Graph 4. This graph shows both the differences in membership and
baptisms in each district between 2000 and 2007. It is a serious
situation all across the country. The gray color indicates a change in
membership; the black color represents the degree of change in the
number of baptisms. The average decline in baptisms during that period
nationwide was 26.6%. The greater the decline in the number of baptisms,
the greater the impact will be on the decline in future membership.
Graph 5. This graph represents an estimated present-day age-range for
lay members, based on the decade in which they received baptism. The
first generation of post-war recipients of baptism, from 1948 to 1958,
totaled 103,442. Almost everyone still remaining among this group are
now over 70 years old. During the next decade, from 1959 to 1968, there
was a total of 60,185 baptisms, so persons in this group are now likely
in their 60s. So it can be surmised, just from these figures, that 63%
of the Kyodan’s membership are 60 years of age or older. This highly
skewed age distribution, together with the decline in new baptisms,
accounts for the decline in membership.
Graph 6. A graph comparing the annual figures for baptisms, resident
communicant members, inactive members, and deaths.
1) During the period from 1952 to 1963, there were numerous pioneer
evangelism programs, such as the Lacour Evangelism program, that were
heavily dependent on overseas financial support.
2) In the 20 years from 1948 to 1968, there were 163,527 baptisms. This
represents a total of 63% of post-war baptisms through 2007, so this
coincides with this period of evangelistic activity.
3) There were 11,386 baptisms in 1948, and the number peaked in 1952,
with 15,765. While there were subsequent ups and downs, by 1968 the
strength to rebound was basically spent, and by 1971 it was definitive.
The 40 years since then has been a period of sparse numbers of baptisms.
4) The “Kyodan Struggle” [internal conflict] began in 1969, but as this
graph shows, danger signals were already present the year before. During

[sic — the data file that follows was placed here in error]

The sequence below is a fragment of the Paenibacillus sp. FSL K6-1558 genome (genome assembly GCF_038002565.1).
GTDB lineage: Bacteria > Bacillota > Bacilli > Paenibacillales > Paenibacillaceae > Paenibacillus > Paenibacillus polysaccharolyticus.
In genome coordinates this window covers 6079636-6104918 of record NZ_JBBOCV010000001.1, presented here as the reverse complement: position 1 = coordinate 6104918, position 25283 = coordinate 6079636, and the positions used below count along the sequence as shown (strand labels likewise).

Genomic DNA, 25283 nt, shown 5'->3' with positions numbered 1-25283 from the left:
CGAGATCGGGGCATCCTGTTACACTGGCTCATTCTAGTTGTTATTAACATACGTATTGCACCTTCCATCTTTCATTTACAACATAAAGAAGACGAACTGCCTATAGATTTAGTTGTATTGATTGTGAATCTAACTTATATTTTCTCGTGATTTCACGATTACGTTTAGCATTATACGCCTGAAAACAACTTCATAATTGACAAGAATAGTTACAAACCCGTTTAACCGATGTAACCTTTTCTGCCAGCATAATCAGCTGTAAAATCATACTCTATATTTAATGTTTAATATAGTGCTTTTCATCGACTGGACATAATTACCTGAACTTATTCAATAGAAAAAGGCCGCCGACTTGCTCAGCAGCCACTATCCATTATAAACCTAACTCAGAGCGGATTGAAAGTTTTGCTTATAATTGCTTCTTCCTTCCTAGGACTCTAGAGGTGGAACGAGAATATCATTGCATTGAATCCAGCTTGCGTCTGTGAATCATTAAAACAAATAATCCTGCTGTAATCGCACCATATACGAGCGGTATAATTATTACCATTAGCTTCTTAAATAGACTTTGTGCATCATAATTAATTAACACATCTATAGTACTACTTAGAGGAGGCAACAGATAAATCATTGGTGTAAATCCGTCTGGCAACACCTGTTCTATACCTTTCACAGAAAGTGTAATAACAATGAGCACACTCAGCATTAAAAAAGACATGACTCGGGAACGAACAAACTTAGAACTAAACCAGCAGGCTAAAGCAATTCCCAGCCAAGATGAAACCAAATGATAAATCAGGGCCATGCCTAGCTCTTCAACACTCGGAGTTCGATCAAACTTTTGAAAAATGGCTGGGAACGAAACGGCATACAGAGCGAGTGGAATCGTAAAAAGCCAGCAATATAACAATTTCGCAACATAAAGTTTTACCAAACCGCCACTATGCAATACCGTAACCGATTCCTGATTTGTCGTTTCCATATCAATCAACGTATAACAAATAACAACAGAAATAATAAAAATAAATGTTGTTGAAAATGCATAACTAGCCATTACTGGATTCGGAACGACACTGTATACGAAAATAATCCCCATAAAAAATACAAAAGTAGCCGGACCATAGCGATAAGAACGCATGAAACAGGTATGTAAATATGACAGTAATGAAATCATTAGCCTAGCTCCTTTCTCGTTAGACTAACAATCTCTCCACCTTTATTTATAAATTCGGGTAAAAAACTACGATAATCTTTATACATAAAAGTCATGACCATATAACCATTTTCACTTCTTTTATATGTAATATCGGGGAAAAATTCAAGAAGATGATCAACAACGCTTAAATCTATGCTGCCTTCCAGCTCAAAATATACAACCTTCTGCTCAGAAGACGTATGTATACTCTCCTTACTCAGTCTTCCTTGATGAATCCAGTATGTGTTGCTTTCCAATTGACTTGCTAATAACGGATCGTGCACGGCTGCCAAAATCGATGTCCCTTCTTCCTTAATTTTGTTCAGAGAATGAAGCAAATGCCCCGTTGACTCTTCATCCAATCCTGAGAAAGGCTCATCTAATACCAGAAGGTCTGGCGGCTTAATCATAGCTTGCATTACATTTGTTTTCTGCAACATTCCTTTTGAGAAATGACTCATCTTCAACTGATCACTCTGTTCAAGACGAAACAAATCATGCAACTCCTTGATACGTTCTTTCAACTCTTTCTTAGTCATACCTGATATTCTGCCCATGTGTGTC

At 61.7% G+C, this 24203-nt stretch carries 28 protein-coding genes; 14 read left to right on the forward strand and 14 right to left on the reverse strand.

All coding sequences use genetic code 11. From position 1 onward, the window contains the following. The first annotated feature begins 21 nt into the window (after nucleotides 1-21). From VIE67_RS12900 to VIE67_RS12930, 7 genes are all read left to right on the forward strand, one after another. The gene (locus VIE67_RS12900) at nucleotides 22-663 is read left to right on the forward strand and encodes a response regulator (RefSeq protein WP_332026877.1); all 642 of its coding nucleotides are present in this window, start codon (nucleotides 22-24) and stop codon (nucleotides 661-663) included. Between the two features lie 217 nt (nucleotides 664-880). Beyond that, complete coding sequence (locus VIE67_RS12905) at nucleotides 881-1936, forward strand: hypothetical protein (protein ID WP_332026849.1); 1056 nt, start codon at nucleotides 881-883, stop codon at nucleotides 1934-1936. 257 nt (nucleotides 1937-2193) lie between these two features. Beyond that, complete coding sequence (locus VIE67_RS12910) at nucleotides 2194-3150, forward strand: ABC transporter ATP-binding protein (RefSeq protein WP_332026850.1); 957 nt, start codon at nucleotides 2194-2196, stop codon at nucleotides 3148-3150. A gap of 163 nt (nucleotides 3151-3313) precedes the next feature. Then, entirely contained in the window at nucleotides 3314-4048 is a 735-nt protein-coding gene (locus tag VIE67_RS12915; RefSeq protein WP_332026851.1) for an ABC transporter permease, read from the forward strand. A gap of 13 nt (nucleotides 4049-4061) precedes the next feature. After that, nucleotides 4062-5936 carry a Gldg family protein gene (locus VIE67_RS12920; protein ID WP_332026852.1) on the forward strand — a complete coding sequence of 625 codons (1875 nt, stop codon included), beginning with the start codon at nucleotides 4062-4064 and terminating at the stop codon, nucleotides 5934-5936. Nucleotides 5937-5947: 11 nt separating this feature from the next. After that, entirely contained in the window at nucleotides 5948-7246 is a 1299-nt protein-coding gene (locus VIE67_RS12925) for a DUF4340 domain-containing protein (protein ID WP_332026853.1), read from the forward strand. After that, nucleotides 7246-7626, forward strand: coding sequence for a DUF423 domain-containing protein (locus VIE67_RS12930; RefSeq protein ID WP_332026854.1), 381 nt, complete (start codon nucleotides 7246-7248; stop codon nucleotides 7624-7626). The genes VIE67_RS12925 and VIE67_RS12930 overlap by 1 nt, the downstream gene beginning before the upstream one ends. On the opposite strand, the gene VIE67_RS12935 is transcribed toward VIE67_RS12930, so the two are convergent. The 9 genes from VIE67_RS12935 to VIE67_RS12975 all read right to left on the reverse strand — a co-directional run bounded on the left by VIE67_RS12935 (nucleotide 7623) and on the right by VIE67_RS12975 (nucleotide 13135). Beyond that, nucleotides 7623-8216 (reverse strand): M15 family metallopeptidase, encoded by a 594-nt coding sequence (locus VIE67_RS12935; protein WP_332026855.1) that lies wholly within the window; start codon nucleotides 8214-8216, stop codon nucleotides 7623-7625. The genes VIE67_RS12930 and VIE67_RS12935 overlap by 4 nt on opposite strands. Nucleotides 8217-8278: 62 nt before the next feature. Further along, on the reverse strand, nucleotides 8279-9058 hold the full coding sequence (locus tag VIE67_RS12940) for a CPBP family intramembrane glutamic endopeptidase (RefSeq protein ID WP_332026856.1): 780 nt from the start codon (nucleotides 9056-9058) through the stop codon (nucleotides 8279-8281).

the next ten years, due to the issues involved in the “Kyodan Struggle,”
there was an 11.3% drop in membership, with 12,025 people leaving the
5) The 64,483 persons on the inactive membership roles cannot be
neglected. At the very least, there is a need to focus on pastoral care
and fellowship among the laity so that this figure does not rise any
6) The decline in resident communicant membership since 1994 is
indicative of the fact that since then, the number of members’ deaths
has surpassed the number of new baptisms. During 2007, 2,586 members
passed on to their heavenly reward, while there were only 1,424
baptisms, for a net loss of 1,162 members to that factor alone.
Graph 7. Sunday School. For easy comparison, there are two vertical
scales: one for total population of children 14 and under and the other
for Sunday school attendance.
1) The 50-year decline in total population for persons aged 14 and under
was 40.57%, while during the same period the number of such children
attending Sunday school decreased by 84.05%, showing how serious the
decline has been.
2) One fact should not be overlooked: while the decline was fairly
gradual until 1979, when Sunday school attendance was still 74,229, it
has rapidly declined ever since. This was just a few years after the
loss of evangelistic emphasis and shows that the most severe effect of
the “Kyodan Struggle” has been on the number of children attending
3) In spite of the fact that Japan is experiencing a very
low birth rate, it is not as though there are no children at all. Only 1
in almost a 1,000 children is being reached by Kyodan churches.
So how are we to view these past 40 years? Whether or not we turn a
corner and put an end to this period of evangelistic stagnation is the
issue we now face. Other denominations have maintained their
evangelistic outreach during this same period and have continued to
grow. So, what is it that interferes with evangelism in our Kyodan
churches? I pray that we will have the courage to come together in
prayer and follow the path God leads us to.
This article is excerpted from “The Kyodan as Viewed through Graphs,” a
report compiled by the Kyodan’s Commission on Finance of which the